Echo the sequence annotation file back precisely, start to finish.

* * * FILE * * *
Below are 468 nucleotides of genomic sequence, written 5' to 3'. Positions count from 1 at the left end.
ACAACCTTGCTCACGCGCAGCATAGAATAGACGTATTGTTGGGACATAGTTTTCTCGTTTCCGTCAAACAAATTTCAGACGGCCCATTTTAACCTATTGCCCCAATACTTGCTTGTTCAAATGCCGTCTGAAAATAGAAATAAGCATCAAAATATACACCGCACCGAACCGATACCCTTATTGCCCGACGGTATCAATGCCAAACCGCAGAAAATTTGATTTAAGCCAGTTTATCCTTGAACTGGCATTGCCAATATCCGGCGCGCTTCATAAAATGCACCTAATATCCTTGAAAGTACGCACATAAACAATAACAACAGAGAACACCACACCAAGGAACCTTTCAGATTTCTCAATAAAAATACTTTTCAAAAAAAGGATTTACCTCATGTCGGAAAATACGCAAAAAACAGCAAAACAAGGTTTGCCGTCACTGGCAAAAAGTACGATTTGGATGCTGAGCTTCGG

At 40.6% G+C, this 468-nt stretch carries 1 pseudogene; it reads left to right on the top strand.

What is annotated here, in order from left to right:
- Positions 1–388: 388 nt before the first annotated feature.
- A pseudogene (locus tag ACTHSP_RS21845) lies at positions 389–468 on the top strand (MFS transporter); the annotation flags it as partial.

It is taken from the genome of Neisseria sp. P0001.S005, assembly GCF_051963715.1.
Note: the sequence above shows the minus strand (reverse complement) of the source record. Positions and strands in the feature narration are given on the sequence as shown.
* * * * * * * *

Below are 468 nucleotides of genomic sequence, written 5' to 3'. Positions count from 1 at the left end.
ACAACCTTGCTCACGCGCAGCATAGAATAGACGTATTGTTGGGACATAGTTTTCTCGTTTCCGTCAAACAAATTTCAGACGGCCCATTTTAACCTATTGCCCCAATACTTGCTTGTTCAAATGCCGTCTGAAAATAGAAATAAGCATCAAAATATACACCGCACCGAACCGATACCCTTATTGCCCGACGGTATCAATGCCAAACCGCAGAAAATTTGATTTAAGCCAGTTTATCCTTGAACTGGCATTGCCAATATCCGGCGCGCTTCATAAAATGCACCTAATATCCTTGAAAGTACGCACATAAACAATAACAACAGAGAACACCACACCAAGGAACCTTTCAGATTTCTCAATAAAAATACTTTTCAAAAAAAGGATTTACCTCATGTCGGAAAATACGCAAAAAACAGCAAAACAAGGTTTGCCGTCACTGGCAAAAAGTACGATTTGGATGCTGAGCTTCGG

At 40.6% G+C, this 468-nt stretch carries 1 pseudogene; it reads left to right on the top strand.

What is annotated here, in order from left to right:
- Positions 1–388: 388 nt before the first annotated feature.
- A pseudogene (locus tag ACTHSP_RS21845) lies at positions 389–468 on the top strand (MFS transporter); the annotation flags it as partial.

It is taken from the genome of Neisseria sp. P0001.S005, assembly GCF_051963715.1.
Note: the sequence above shows the minus strand (reverse complement) of the source record. Positions and strands in the feature narration are given on the sequence as shown.